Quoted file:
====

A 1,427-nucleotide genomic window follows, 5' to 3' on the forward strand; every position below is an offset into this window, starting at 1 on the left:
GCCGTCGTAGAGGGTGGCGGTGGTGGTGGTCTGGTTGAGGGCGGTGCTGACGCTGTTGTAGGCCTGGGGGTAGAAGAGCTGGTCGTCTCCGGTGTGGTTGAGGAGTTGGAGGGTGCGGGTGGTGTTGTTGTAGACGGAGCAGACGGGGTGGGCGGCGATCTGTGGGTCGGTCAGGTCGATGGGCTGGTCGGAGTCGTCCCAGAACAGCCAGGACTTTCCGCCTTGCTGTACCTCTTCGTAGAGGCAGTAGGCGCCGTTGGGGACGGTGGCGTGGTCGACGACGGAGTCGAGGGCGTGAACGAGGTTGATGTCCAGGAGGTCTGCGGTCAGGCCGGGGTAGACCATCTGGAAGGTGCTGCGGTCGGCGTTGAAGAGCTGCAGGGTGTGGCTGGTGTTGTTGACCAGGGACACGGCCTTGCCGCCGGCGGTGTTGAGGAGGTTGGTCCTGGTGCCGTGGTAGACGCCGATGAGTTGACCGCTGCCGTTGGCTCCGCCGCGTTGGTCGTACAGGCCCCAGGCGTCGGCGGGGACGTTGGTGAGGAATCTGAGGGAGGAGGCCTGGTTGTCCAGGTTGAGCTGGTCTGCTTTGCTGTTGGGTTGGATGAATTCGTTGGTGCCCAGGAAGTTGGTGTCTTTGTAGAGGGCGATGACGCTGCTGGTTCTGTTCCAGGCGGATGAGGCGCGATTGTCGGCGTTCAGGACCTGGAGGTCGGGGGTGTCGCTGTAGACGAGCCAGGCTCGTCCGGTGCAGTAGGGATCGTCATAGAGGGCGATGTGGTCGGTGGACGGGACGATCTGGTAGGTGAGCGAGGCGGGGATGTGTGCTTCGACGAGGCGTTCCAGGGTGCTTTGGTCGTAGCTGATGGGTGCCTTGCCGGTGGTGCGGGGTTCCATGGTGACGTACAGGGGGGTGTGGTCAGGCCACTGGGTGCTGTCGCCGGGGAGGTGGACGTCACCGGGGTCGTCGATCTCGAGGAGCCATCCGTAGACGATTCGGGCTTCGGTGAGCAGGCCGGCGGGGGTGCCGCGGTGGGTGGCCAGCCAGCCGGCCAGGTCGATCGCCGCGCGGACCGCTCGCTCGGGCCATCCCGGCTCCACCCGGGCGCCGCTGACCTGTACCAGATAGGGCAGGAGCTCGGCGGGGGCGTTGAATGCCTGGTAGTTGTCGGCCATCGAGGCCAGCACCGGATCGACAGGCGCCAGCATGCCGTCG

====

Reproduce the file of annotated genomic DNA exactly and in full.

A 1,427-nucleotide genomic window follows, 5' to 3' on the forward strand; every position below is an offset into this window, starting at 1 on the left:
GCCGTCGTAGAGGGTGGCGGTGGTGGTGGTCTGGTTGAGGGCGGTGCTGACGCTGTTGTAGGCCTGGGGGTAGAAGAGCTGGTCGTCTCCGGTGTGGTTGAGGAGTTGGAGGGTGCGGGTGGTGTTGTTGTAGACGGAGCAGACGGGGTGGGCGGCGATCTGTGGGTCGGTCAGGTCGATGGGCTGGTCGGAGTCGTCCCAGAACAGCCAGGACTTTCCGCCTTGCTGTACCTCTTCGTAGAGGCAGTAGGCGCCGTTGGGGACGGTGGCGTGGTCGACGACGGAGTCGAGGGCGTGAACGAGGTTGATGTCCAGGAGGTCTGCGGTCAGGCCGGGGTAGACCATCTGGAAGGTGCTGCGGTCGGCGTTGAAGAGCTGCAGGGTGTGGCTGGTGTTGTTGACCAGGGACACGGCCTTGCCGCCGGCGGTGTTGAGGAGGTTGGTCCTGGTGCCGTGGTAGACGCCGATGAGTTGACCGCTGCCGTTGGCTCCGCCGCGTTGGTCGTACAGGCCCCAGGCGTCGGCGGGGACGTTGGTGAGGAATCTGAGGGAGGAGGCCTGGTTGTCCAGGTTGAGCTGGTCTGCTTTGCTGTTGGGTTGGATGAATTCGTTGGTGCCCAGGAAGTTGGTGTCTTTGTAGAGGGCGATGACGCTGCTGGTTCTGTTCCAGGCGGATGAGGCGCGATTGTCGGCGTTCAGGACCTGGAGGTCGGGGGTGTCGCTGTAGACGAGCCAGGCTCGTCCGGTGCAGTAGGGATCGTCATAGAGGGCGATGTGGTCGGTGGACGGGACGATCTGGTAGGTGAGCGAGGCGGGGATGTGTGCTTCGACGAGGCGTTCCAGGGTGCTTTGGTCGTAGCTGATGGGTGCCTTGCCGGTGGTGCGGGGTTCCATGGTGACGTACAGGGGGGTGTGGTCAGGCCACTGGGTGCTGTCGCCGGGGAGGTGGACGTCACCGGGGTCGTCGATCTCGAGGAGCCATCCGTAGACGATTCGGGCTTCGGTGAGCAGGCCGGCGGGGGTGCCGCGGTGGGTGGCCAGCCAGCCGGCCAGGTCGATCGCCGCGCGGACCGCTCGCTCGGGCCATCCCGGCTCCACCCGGGCGCCGCTGACCTGTACCAGATAGGGCAGGAGCTCGGCGGGGGCGTTGAATGCCTGGTAGTTGTCGGCCATCGAGGCCAGCACCGGATCGACAGGCGCCAGCATGCCGTCG